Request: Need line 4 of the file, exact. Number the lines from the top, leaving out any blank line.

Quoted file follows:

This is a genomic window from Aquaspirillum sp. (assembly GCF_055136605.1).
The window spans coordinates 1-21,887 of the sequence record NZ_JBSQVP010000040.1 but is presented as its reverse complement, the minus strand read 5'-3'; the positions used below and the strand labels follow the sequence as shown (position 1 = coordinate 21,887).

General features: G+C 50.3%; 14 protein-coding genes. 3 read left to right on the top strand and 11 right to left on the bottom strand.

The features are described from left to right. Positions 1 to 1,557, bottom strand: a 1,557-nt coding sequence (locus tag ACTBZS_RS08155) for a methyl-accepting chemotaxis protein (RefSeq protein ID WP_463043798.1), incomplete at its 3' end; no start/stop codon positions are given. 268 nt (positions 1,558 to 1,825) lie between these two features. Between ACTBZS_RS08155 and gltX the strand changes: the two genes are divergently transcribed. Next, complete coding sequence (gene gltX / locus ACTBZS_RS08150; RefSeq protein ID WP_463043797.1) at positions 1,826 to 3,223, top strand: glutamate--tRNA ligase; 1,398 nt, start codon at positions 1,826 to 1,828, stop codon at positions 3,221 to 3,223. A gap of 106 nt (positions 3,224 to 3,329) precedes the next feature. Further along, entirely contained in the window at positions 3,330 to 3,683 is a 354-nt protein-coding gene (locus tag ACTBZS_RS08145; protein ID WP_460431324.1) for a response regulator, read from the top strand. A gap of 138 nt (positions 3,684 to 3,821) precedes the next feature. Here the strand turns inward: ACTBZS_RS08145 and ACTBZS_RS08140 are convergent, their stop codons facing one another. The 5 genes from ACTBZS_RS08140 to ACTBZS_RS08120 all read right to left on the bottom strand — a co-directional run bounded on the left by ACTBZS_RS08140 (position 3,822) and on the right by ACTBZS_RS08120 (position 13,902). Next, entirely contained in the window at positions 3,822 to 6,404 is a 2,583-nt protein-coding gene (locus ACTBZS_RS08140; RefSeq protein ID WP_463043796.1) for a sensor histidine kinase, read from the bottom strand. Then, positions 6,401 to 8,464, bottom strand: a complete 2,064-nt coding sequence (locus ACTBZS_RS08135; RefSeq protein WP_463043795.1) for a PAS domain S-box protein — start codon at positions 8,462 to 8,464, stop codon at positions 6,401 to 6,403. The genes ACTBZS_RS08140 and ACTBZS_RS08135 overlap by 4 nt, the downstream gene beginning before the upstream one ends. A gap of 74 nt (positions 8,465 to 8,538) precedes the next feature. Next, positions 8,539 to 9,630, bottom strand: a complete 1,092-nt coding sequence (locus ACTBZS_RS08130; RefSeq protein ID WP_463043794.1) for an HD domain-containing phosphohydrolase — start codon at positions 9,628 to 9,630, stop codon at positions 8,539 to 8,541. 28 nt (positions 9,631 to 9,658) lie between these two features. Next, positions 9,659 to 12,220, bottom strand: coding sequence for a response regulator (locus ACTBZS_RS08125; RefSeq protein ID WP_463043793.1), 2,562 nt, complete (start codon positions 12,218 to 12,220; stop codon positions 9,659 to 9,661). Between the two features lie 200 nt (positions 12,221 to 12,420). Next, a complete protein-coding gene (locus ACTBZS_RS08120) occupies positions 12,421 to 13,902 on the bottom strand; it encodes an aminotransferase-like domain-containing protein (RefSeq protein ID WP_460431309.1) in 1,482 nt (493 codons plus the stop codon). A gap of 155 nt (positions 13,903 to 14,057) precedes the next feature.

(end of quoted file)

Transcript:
The features are described from left to right. Positions 1 to 1,557, bottom strand: a 1,557-nt coding sequence (locus tag ACTBZS_RS08155) for a methyl-accepting chemotaxis protein (RefSeq protein ID WP_463043798.1), incomplete at its 3' end; no start/stop codon positions are given. 268 nt (positions 1,558 to 1,825) lie between these two features. Between ACTBZS_RS08155 and gltX the strand changes: the two genes are divergently transcribed. Next, complete coding sequence (gene gltX / locus ACTBZS_RS08150; RefSeq protein ID WP_463043797.1) at positions 1,826 to 3,223, top strand: glutamate--tRNA ligase; 1,398 nt, start codon at positions 1,826 to 1,828, stop codon at positions 3,221 to 3,223. A gap of 106 nt (positions 3,224 to 3,329) precedes the next feature. Further along, entirely contained in the window at positions 3,330 to 3,683 is a 354-nt protein-coding gene (locus tag ACTBZS_RS08145; protein ID WP_460431324.1) for a response regulator, read from the top strand. A gap of 138 nt (positions 3,684 to 3,821) precedes the next feature. Here the strand turns inward: ACTBZS_RS08145 and ACTBZS_RS08140 are convergent, their stop codons facing one another. The 5 genes from ACTBZS_RS08140 to ACTBZS_RS08120 all read right to left on the bottom strand — a co-directional run bounded on the left by ACTBZS_RS08140 (position 3,822) and on the right by ACTBZS_RS08120 (position 13,902). Next, entirely contained in the window at positions 3,822 to 6,404 is a 2,583-nt protein-coding gene (locus ACTBZS_RS08140; RefSeq protein ID WP_463043796.1) for a sensor histidine kinase, read from the bottom strand. Then, positions 6,401 to 8,464, bottom strand: a complete 2,064-nt coding sequence (locus ACTBZS_RS08135; RefSeq protein WP_463043795.1) for a PAS domain S-box protein — start codon at positions 8,462 to 8,464, stop codon at positions 6,401 to 6,403. The genes ACTBZS_RS08140 and ACTBZS_RS08135 overlap by 4 nt, the downstream gene beginning before the upstream one ends. A gap of 74 nt (positions 8,465 to 8,538) precedes the next feature. Next, positions 8,539 to 9,630, bottom strand: a complete 1,092-nt coding sequence (locus ACTBZS_RS08130; RefSeq protein ID WP_463043794.1) for an HD domain-containing phosphohydrolase — start codon at positions 9,628 to 9,630, stop codon at positions 8,539 to 8,541. 28 nt (positions 9,631 to 9,658) lie between these two features. Next, positions 9,659 to 12,220, bottom strand: coding sequence for a response regulator (locus ACTBZS_RS08125; RefSeq protein ID WP_463043793.1), 2,562 nt, complete (start codon positions 12,218 to 12,220; stop codon positions 9,659 to 9,661). Between the two features lie 200 nt (positions 12,221 to 12,420). Next, a complete protein-coding gene (locus ACTBZS_RS08120) occupies positions 12,421 to 13,902 on the bottom strand; it encodes an aminotransferase-like domain-containing protein (RefSeq protein ID WP_460431309.1) in 1,482 nt (493 codons plus the stop codon). A gap of 155 nt (positions 13,903 to 14,057) precedes the next feature.